I’d still use the ROS handheld for fine finishing – this is more a bulk material removal and flattening technique with the ROS mounted to the TWC.

Just another attachment that improves the already impressive functionality of the Torque Workcentre.

Episode 57 Surfacing, Sanding, Cyclones and Workgear

Episode 57 Surfacing, Sanding, Cyclones and Workgear

A Tale of Two Sanders

It was the best of finishes, it was the worst of finishes, it was the age of exorbitance, it was the age of thrift, it was the epoch of German engineering, it was the epoch of Chinese manufacturing, it was the season of pleasure, it was the season of pain, it was the spring of jet dust extraction, it was the winter of clogged abrasive, we had everything before us, we had nothing before us, we were all going direct to woodworking Heaven, we were all going direct the other way–in short, the machines were so far apart, that some of the noisiest proponents of one insisted on it being placed on a pedestal, for good or for evil, in the superlative degree of comparison only.

I was in the shed one day, using the same random orbital sander (ROS) that I have for a few years – an $80 Triton, and my hands were really hurting from the vibration.  Irrespective of the risk on ongoing health problems from exposure to vibration (HAVS being a rather undesirable effect), what’s the point of trying to enjoy woodworking, when a tool is causing such a distraction?  So without even realising that it was on the cards when I headed down to the shed that day, at that point I decided that tool was being retired, immediately, and a replacement ROS was to be sought.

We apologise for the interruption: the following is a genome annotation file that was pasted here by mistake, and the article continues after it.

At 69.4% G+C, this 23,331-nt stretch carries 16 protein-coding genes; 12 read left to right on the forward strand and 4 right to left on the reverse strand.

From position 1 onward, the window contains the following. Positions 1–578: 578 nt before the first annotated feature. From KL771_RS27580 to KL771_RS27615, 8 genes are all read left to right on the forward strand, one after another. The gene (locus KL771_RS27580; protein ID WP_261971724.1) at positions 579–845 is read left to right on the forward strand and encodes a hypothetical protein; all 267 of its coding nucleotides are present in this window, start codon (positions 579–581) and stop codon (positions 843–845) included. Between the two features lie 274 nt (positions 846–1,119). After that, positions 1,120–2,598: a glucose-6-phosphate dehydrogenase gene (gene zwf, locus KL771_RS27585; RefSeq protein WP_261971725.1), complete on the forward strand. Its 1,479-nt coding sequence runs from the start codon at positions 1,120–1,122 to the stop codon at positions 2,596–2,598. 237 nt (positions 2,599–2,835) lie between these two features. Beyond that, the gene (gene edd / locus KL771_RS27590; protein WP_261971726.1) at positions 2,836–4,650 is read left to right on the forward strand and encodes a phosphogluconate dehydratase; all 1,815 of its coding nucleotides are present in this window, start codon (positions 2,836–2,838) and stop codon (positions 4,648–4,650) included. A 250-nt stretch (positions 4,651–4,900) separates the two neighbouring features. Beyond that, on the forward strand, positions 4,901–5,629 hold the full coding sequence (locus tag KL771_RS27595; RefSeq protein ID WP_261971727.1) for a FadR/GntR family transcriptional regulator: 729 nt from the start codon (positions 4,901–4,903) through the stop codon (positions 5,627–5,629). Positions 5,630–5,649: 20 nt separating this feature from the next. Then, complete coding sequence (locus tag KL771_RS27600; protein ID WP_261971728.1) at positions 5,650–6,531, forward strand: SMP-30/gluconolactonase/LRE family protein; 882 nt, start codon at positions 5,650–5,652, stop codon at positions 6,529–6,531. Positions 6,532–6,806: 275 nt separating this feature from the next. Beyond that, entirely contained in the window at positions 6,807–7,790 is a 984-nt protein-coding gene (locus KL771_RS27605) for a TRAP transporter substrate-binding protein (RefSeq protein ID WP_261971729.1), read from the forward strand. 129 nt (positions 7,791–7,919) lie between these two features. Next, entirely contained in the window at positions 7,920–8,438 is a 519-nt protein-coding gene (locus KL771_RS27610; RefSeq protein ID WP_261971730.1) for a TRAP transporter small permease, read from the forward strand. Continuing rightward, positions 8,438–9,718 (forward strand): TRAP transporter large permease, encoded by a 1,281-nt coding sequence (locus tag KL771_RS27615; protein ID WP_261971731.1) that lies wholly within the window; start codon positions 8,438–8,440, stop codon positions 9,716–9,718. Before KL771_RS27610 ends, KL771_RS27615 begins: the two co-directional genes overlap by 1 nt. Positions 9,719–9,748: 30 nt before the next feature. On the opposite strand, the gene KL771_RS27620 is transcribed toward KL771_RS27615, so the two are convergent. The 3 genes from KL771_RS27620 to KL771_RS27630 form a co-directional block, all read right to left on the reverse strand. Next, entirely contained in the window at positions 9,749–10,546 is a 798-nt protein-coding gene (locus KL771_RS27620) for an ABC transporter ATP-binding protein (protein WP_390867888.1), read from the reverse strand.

Triton ROS

Despite the range of brands available out there, I had no question which brand I was going to go with after having experienced them first hand at the Ideal Tools workshop.  Despite the premium price tag, I was going Festool.  The machines operate so smoothly, you almost don’t have to hold them, guiding them around the surface with a finger.  The only question I had was which model to choose.

I specifically wanted a random orbital sander, so I quickly narrowed my choices down to either the Rotex, or one of the two eccentric (ETS) sanders – the 150/3 or the 150/5.  That is where I started to run into a decision-making problem.  Just which one was the most suitable for my requirements?  It wasn’t like I could eliminate any on quality.  Price could have some bearing – the Rotex is quite a bit more than the ETS sanders, but then it is more versatile than the other two.  People who own one really swear by it, and that is very inspiring.